Lee Westwood says he can't speak any further about a Saudi Golf Super League

Lee Westwood refuses to speak further about the proposed format of a Saudi-backed Golf Super League.

Andy Roberts's picture
Wed, 2 Feb 2022
Lee Westwood says he can't speak any further about a Saudi Golf Super League

Lee Westwood has told the media he cannot speak further about a Saudi-backed Golf Super League as he has recently signed a non-disclosure agreement (NDA).

Westwood, 48, is said to have signed a legal document preventing him from speaking about the proposed league.

The question was put forward to Westwood ahead of this week's controversial Saudi International on the Asian Tour just hours after The Telegraph reported fellow Englishman Ian Poulter had been offered £22 million to join the league. 

Should any PGA Tour or DP World Tour player decide to join forces with the Saudi Arabian-backed golf league in the future, they will potentially be banned from competing in the biggest tournaments in the world, as well as the Ryder Cup

"What do you think of the proposed format of the super league, the team aspect of it?" asked a reporter. "It's a little bit different from the 72-hole strokeplay norm?"

Westwood replied: "I don't know whether I want to answer questions on that. I've signed an NDA."

RELATED: IAN POULTER OFFERED £22 MILLION TO JOIN A GOLF SUPER LEAGUE - BUT WILL HE RISK THE RYDER CUP?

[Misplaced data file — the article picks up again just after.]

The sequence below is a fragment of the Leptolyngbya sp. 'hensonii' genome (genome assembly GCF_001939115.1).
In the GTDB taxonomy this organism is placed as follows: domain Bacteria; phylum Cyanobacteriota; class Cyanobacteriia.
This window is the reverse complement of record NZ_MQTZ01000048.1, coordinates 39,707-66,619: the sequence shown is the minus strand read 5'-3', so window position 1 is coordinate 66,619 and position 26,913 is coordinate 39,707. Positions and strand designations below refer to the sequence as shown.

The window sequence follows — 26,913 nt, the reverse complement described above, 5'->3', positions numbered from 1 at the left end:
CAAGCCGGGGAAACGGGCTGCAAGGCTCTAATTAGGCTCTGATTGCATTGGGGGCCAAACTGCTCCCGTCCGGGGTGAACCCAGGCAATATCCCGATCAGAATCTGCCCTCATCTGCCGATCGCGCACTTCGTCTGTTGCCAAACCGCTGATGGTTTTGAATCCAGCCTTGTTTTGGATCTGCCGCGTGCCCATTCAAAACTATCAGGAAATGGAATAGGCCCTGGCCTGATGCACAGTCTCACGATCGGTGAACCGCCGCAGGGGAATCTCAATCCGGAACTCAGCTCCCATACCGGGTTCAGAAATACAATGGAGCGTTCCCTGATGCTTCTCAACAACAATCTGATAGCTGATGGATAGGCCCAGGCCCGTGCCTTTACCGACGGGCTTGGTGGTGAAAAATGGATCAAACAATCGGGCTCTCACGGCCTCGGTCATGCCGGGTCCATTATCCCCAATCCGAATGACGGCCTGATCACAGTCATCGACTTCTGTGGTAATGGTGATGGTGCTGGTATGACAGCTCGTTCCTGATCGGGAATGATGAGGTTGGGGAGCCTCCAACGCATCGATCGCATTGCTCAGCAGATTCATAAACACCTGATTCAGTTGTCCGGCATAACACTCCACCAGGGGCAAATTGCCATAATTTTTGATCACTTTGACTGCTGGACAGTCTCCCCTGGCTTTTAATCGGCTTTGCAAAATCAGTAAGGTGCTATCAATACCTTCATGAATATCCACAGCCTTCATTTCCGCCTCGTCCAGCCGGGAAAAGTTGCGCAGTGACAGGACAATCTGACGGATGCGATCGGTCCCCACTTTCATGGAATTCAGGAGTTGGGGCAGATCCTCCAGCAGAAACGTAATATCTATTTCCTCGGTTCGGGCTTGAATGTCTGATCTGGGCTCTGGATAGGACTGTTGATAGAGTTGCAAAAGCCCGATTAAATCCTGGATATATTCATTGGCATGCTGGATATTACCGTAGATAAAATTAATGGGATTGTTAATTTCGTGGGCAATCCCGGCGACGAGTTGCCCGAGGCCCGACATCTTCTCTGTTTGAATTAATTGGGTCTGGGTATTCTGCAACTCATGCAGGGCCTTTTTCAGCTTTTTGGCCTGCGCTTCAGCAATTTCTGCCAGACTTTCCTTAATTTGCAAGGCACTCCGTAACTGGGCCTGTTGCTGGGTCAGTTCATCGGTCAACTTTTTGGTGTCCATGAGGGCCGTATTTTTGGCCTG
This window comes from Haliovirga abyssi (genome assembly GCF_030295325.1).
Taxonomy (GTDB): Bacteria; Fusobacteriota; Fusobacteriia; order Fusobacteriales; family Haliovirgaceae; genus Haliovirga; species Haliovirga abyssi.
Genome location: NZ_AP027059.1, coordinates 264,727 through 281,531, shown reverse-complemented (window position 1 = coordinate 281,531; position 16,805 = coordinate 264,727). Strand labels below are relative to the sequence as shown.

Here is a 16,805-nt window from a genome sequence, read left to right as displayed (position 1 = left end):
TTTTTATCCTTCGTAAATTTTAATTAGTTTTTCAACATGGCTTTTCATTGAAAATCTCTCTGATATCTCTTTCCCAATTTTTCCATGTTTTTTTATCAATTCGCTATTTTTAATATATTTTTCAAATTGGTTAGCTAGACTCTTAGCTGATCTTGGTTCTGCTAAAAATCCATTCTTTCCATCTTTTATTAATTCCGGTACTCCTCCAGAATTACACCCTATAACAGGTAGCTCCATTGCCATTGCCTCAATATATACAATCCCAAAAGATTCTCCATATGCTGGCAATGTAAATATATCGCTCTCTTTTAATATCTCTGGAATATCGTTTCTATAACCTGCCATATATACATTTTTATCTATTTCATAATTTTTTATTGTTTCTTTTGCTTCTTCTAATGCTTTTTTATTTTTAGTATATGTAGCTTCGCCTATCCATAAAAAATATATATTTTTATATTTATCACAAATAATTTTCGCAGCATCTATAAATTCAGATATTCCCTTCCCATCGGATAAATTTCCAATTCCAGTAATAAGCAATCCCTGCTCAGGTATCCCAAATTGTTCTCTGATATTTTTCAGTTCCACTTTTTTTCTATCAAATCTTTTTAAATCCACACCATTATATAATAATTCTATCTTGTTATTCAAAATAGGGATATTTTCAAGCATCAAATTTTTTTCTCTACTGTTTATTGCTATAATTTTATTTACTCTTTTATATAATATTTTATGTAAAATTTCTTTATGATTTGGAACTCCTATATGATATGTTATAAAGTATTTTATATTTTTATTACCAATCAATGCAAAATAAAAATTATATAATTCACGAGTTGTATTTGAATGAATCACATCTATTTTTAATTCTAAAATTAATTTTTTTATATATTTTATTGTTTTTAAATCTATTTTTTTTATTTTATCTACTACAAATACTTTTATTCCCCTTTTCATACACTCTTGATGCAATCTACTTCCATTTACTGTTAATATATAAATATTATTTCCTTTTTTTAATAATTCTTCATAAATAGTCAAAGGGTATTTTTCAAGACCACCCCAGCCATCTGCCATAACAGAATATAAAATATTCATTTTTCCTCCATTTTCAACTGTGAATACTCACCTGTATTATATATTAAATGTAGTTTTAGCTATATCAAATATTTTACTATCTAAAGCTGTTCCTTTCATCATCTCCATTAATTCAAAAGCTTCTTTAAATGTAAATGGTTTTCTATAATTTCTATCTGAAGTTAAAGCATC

Westwood did give some thoughts on a new golf super league though. 

"I think golf has got to move with the times and become more heat of the moment, volatile and impactful right from the word go. 

"Certainly if you do it like the team aspect, there's more action happening in more different places."

Last year, Westwood said should he be offered $50 million to compete in a Golf Super League then it would be a "no-brainer". 

This week's Saudi International features some of biggest names in world golf such as Bryson DeChambeau and defending champion Dustin Johnson, but the controversy surrounds the amount of money that is being dished out in tournament appearance fees, especially given the country's awful human rights record. 

The Asian Tour yesterday announced a fresh investment of $300 million as part of their new International Series, which will take tournaments around the world. 

NEXT PAGE: SAUDI-BACKED GOLF EVENT COMING TO ENGLAND IN 2022